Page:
Dozens of passengers on a COVID-hit cruise ship berthed in Hobart have been ordered into seven-day quarantine, as Tasmania reported a fresh daily case record.
The state's health department has deemed all 60 passengers and 30 crew from the Coral Discoverer are close contacts of two COVID-positive people who were removed from the vessel on Monday.
Despite the ship's COVID-safe plan, Director of Public Health Mark Veitch said the nature of its operation and closeness of passengers and crew meant there was significant exposure and a high risk of transmission.
They have been tested and their results remain pending, and must also quarantine in suitable accommodation for at least the next seven days.
"The circumstances on the vessel do not pose a risk to the Tasmanian public," Dr Veitch said in a statement on Tuesday.
It comes as dozens of staff from the state's largest hospital are furloughed and Tasmania braces to hit 2000 daily COVID-19 cases within weeks.
The island state reported 702 new coronavirus cases on Tuesday, eclipsing its previous daily high of 466 a day earlier.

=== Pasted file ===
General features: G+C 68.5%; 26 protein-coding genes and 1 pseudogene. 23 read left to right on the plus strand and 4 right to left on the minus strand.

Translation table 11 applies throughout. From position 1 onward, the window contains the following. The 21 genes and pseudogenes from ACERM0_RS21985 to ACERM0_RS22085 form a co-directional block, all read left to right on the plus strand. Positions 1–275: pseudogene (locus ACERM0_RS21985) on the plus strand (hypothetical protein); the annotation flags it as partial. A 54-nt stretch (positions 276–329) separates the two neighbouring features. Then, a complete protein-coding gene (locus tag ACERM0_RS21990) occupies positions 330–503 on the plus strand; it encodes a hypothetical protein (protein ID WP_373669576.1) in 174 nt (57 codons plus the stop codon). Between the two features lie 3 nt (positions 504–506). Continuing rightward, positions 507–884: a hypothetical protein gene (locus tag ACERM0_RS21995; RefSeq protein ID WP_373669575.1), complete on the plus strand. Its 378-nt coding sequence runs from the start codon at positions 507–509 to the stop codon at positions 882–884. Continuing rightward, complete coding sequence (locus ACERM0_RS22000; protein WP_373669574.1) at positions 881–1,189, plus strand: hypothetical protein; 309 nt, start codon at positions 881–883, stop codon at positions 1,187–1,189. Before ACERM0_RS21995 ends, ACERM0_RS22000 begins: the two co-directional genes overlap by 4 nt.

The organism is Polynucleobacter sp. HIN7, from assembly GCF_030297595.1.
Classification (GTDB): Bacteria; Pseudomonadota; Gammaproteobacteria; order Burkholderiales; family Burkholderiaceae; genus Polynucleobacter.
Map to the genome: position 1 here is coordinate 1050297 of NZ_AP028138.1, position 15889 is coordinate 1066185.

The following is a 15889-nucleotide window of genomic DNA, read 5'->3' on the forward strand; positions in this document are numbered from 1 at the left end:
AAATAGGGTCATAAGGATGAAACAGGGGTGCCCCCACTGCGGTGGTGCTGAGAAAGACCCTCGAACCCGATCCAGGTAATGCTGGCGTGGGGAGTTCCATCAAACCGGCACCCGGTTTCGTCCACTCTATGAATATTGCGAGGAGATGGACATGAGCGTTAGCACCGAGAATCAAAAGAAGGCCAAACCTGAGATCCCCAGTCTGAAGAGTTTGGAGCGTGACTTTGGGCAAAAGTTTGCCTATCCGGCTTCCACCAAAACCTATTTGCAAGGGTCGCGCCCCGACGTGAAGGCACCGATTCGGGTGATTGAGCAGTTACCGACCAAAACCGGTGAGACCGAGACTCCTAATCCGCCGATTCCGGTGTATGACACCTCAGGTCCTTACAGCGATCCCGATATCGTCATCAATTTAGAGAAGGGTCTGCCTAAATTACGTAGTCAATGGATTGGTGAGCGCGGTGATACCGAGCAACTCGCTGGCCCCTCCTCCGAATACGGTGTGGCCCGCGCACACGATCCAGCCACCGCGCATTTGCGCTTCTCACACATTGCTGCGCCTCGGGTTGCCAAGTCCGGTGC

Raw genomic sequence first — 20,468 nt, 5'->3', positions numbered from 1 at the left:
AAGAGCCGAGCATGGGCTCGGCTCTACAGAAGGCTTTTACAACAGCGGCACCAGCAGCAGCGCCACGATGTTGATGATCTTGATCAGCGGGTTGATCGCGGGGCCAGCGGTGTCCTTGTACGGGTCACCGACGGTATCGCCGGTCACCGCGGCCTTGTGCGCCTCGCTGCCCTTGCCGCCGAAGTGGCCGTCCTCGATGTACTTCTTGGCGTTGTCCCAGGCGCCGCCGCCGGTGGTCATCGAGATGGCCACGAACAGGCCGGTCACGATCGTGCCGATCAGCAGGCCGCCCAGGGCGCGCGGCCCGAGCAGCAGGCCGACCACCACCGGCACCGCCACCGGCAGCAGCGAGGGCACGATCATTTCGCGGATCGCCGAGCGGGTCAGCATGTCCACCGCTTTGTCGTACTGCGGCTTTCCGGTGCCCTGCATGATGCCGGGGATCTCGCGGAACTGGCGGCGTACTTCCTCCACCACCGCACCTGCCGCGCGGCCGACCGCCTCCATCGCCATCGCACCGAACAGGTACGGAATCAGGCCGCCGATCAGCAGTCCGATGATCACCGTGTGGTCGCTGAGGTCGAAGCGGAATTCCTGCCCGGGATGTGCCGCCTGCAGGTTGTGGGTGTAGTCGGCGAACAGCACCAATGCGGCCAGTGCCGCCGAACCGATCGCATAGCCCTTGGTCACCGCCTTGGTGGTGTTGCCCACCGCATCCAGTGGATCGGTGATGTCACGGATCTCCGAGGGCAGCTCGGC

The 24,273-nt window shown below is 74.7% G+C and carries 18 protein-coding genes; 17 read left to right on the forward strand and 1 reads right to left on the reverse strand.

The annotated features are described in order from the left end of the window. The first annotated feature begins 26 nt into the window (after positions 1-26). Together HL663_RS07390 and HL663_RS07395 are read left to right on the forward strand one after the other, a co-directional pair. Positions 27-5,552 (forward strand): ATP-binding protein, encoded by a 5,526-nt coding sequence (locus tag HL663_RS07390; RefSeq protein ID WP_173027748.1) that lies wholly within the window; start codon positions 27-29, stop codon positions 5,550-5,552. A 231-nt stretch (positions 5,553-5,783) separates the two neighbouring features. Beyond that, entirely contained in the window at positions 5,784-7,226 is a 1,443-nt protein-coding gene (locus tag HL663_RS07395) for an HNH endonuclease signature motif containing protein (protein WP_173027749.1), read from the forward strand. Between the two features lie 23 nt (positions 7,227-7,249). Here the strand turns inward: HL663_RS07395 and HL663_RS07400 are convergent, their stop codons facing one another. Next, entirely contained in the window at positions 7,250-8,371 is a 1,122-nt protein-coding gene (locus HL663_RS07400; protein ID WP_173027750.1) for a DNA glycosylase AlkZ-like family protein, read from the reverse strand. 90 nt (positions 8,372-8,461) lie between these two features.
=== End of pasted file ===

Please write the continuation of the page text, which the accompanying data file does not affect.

The result came from 2088 tests, as active infections rose to 2244 cases.
Health Minister Jeremy Rockliff has warned daily cases will rise further, along with the number of COVID-related hospital admissions.
"Over the next few weeks, we may have some 2000 cases per day," he told reporters in Launceston.
"Our health system is prepared and expecting to deal with any eventuality."
Up to 40 staff at the Royal Hobart Hospital have been furloughed after testing positive or being identified as close contacts, placing further pressure on its workforce amid others taking leave during the holiday period.
State Health Commander Kathrine Morgan-Wicks says there is no evidence of COVID-19 transmission in any state hospitals.
To cope with absent staff, outpatient activity will be reduced and the scheduled resumption of normal surgery levels from Sunday is now under review.
"These measures are being implemented at the RHH site only. Other sites, including regional hospitals and community health centres remain as business as usual," Ms Morgan-Wicks said.
Opposition Leader Rebecca White says the government's claim the hospital system can cope ignores the thousands of people whose care could be disrupted, and the Tasmanian Greens are urging Premier Peter Gutwein to reconsider his strategy.
While acknowledging some hospitality businesses have closed due to contact tracing-related staff shortages, Tourism Industry Council Tasmania chief executive Luke Martin insists more border disruption is not the answer.
"It is not a time for panic, or reactive responses like slamming the borders shut again," he said.
There are currently three cases in hospital across the state, with one being treated specifically for COVID-19 and two positive patients for other conditions. No one is in intensive care or on a ventilator.
Meanwhile, Mr Rockliff confirmed a positive case on King Island, off the northwest coast of Tasmania.